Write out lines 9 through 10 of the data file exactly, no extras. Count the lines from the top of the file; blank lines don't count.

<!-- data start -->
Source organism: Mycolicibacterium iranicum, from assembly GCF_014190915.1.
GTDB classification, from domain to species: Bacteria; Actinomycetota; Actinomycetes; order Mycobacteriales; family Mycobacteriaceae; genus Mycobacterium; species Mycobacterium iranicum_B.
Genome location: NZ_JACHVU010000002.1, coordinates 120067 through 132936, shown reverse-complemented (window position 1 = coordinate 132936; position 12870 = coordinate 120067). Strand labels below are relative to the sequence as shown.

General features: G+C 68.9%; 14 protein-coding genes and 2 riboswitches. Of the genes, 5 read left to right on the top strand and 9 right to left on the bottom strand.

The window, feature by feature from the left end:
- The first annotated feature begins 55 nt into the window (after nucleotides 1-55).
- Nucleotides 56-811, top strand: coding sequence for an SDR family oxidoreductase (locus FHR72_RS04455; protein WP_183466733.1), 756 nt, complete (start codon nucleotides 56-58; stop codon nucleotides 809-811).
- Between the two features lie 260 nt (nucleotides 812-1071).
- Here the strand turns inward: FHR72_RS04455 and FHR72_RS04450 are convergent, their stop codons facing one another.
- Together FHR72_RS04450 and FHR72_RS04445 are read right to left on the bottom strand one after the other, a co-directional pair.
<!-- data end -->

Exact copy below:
- Here the strand turns inward: FHR72_RS04455 and FHR72_RS04450 are convergent, their stop codons facing one another.
- Together FHR72_RS04450 and FHR72_RS04445 are read right to left on the bottom strand one after the other, a co-directional pair.